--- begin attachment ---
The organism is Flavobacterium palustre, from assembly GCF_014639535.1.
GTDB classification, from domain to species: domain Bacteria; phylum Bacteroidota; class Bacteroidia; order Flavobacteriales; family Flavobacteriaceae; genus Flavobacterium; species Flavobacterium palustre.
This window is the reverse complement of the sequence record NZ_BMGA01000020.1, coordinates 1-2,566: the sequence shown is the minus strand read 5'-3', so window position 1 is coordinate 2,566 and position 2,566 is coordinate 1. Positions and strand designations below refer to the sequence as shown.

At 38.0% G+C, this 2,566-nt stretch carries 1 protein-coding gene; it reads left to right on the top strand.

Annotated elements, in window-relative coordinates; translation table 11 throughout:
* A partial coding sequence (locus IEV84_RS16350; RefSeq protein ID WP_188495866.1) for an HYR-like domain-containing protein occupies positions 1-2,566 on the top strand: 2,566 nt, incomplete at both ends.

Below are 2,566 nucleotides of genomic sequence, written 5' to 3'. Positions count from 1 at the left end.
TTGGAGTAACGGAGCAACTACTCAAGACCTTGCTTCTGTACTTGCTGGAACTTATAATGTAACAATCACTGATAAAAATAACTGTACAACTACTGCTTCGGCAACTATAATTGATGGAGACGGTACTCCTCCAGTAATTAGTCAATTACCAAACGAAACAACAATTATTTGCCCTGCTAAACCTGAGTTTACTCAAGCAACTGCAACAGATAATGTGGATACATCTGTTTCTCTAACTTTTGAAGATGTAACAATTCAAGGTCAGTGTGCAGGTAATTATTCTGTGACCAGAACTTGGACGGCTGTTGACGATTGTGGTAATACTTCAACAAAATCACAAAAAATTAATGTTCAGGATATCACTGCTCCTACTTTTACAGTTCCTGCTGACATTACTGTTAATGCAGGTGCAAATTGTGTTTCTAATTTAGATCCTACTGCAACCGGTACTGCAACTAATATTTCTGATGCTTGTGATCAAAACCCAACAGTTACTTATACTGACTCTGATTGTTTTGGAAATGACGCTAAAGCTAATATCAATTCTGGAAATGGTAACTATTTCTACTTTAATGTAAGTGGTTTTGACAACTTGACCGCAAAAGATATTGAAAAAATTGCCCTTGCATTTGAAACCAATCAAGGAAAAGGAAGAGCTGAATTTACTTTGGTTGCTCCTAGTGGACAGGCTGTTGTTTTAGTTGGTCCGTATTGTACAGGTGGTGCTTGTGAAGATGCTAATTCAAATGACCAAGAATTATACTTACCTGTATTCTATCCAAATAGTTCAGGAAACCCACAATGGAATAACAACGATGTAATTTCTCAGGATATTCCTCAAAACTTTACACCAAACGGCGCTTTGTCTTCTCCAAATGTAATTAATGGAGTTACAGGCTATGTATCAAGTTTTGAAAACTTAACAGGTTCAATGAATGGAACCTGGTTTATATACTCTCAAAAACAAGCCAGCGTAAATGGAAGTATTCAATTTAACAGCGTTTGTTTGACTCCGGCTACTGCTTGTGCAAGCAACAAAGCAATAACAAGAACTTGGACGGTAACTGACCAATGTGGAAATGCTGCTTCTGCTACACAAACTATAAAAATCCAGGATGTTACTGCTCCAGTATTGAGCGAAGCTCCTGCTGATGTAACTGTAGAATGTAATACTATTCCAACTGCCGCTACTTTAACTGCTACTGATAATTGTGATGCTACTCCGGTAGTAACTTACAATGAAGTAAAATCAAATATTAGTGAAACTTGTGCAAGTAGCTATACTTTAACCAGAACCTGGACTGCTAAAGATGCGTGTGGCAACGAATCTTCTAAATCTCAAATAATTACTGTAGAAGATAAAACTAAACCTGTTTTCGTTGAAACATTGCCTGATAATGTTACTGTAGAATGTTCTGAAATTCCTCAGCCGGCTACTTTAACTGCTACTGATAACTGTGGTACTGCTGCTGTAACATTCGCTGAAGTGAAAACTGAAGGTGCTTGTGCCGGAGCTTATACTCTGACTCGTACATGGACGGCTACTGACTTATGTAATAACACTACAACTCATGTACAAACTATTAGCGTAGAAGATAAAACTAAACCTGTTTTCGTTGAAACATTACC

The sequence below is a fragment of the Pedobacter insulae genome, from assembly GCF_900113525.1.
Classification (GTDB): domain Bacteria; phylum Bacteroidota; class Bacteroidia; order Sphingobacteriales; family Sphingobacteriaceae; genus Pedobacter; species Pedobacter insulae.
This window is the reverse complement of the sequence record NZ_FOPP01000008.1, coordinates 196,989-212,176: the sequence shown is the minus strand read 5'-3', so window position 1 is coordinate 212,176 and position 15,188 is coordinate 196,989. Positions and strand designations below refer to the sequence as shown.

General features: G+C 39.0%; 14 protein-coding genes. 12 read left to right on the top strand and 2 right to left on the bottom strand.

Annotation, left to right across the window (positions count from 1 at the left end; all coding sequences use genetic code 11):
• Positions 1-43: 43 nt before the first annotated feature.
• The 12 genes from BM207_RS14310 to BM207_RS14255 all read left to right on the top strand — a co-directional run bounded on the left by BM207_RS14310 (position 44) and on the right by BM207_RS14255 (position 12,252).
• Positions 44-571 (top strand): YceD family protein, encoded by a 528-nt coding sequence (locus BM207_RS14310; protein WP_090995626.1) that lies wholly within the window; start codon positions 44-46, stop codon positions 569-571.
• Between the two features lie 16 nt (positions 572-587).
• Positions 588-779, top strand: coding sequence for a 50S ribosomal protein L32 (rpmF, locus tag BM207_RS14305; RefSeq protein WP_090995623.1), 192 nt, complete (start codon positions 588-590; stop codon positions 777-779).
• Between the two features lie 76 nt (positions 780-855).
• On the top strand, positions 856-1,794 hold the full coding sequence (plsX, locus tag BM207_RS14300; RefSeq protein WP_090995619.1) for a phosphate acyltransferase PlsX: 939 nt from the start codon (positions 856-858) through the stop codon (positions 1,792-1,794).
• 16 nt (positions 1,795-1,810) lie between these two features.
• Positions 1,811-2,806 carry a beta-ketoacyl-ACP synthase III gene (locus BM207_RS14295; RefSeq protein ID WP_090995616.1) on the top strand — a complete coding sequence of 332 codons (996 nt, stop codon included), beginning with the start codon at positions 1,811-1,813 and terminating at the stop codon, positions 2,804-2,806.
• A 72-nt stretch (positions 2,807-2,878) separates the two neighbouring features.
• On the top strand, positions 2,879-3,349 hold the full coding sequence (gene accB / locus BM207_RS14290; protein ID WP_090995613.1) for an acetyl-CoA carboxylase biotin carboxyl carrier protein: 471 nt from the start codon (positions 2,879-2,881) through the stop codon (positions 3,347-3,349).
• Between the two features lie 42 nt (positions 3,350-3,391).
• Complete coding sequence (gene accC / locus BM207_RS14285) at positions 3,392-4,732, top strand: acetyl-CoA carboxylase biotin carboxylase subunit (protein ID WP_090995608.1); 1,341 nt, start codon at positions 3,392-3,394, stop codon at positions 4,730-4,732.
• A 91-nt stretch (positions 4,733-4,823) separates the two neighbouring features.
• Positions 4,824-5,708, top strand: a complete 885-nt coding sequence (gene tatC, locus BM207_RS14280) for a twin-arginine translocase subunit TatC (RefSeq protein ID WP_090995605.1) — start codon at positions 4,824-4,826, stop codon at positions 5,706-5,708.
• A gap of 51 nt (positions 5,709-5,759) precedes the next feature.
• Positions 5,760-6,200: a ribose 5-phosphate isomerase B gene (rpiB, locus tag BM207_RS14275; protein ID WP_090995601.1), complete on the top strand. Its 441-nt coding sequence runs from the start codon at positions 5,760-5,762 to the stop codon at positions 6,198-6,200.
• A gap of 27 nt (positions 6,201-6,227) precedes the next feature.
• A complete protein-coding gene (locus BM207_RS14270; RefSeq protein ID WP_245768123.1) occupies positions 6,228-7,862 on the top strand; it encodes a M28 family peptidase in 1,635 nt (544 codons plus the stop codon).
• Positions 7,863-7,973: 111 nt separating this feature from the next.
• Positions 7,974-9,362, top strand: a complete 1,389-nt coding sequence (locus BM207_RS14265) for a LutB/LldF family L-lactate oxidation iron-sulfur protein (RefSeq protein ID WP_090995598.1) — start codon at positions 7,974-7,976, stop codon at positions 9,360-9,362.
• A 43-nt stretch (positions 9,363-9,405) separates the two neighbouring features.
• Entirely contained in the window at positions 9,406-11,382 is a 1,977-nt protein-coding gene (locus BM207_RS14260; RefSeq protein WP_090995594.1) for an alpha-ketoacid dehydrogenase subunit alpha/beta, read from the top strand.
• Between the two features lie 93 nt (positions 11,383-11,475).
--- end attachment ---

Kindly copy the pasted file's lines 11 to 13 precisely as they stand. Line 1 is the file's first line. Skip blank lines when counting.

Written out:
This window is the reverse complement of the sequence record NZ_FOPP01000008.1, coordinates 196,989-212,176: the sequence shown is the minus strand read 5'-3', so window position 1 is coordinate 212,176 and position 15,188 is coordinate 196,989. Positions and strand designations below refer to the sequence as shown.

General features: G+C 39.0%; 14 protein-coding genes. 12 read left to right on the top strand and 2 right to left on the bottom strand.

Annotation, left to right across the window (positions count from 1 at the left end; all coding sequences use genetic code 11):